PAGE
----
This winter I have walked in dark and in the knowing of old dying. Much has died and these months of dying held both joy and sorrow. I’ve learned to hold both and know that it is actually a good thing to hold both, as the walk with Jesus and the walk in this life holds both.

As I walked today I reveled in the fact that so much of me is new too. I feel like, as a person, I keep getting better and better. I love who I am becoming. I love that I am feisty, filled with grace, and available for the good of others. I love that I value me enough to say no, to own my value and to walk tall with a confidence that comes from knowing who I am as a child of a really good King. This Lent practice of truth telling has been a significant part of that growth journey.

As spring sprouts in your neighborhoods, take some time to thank the Lord for death and new life. Thank him for that which He’s taken so that you might be in a place of receiving. Be at peace, taste joy and play.

Day 33 of telling my truth: Rambling thoughts on being misunderstood

bowlingToday my truth is:

I don’t like to be misunderstood. One of my friend’s knows this about me and at times she tells me things about myself with the caveat, “I know you don’t like to be told how you are, but…” It’s true, I don’t like to be told how I am. I don’t like it when people say, “Cari, you are this or that, you think this way or you act this way or respond in that way.” Just typing those sentences I feel my posture change and I get feisty.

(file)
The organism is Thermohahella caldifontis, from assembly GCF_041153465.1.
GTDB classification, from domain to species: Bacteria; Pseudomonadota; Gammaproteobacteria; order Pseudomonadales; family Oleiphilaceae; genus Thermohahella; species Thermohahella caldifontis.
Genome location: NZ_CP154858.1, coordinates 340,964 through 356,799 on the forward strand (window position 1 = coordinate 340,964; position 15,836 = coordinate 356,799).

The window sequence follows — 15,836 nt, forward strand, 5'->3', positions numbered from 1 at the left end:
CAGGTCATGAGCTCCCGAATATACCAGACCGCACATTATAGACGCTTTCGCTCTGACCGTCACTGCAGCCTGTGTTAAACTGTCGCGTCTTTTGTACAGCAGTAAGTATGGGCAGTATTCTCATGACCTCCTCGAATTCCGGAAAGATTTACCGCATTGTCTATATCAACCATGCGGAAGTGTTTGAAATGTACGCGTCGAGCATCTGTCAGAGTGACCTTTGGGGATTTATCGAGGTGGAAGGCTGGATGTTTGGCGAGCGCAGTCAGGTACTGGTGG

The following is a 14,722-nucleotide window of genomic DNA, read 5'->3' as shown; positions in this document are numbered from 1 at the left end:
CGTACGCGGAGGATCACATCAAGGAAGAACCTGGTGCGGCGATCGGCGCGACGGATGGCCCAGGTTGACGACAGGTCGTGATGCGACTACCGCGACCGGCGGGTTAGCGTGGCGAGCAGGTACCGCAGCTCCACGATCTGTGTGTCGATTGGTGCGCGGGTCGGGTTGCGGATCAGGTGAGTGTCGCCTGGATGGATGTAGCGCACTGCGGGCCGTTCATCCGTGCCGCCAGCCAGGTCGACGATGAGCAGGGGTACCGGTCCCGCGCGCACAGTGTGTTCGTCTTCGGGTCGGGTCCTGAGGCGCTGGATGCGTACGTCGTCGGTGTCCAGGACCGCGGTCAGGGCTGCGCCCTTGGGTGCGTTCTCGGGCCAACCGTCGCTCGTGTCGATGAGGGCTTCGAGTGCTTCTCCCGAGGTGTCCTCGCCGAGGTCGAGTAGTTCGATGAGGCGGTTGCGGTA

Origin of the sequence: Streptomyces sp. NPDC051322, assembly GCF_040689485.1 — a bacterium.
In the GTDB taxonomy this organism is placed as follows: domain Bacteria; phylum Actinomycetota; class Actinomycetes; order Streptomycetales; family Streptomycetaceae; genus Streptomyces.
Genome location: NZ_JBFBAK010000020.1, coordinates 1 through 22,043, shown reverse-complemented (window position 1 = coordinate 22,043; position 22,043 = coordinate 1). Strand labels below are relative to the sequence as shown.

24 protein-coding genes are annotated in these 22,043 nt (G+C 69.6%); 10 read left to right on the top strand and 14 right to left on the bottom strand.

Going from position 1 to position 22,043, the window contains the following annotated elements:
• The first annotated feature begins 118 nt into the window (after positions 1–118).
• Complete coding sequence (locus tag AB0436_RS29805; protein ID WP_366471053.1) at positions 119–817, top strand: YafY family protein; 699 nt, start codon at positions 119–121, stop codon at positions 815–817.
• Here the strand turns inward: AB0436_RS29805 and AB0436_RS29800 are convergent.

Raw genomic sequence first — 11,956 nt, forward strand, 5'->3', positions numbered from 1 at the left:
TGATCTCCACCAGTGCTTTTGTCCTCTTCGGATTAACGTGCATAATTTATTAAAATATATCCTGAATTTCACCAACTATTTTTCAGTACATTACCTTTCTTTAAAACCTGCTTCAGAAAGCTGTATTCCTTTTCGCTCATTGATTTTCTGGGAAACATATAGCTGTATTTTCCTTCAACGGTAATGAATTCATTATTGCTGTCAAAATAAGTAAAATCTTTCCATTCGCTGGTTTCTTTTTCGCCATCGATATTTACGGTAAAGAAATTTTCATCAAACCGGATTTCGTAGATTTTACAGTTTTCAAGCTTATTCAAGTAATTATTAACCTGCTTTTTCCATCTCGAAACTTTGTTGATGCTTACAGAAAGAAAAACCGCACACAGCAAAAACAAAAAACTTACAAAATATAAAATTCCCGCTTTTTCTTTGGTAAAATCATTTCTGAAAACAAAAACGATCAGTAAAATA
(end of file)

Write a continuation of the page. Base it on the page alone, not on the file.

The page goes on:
Lately I’ve felt misunderstood. To be honest I’d love to be able to go prove myself and recount all the ways I was misunderstood and prove a case for the opposite, but that is not mine to do at this point. So, I am going to write here because it’s what’s on my mind as I tell my truth.

I care for people. I care deeply, not because I want to fix people, but because I love people so deeply that I so badly want to show people all the time how important they are to this world.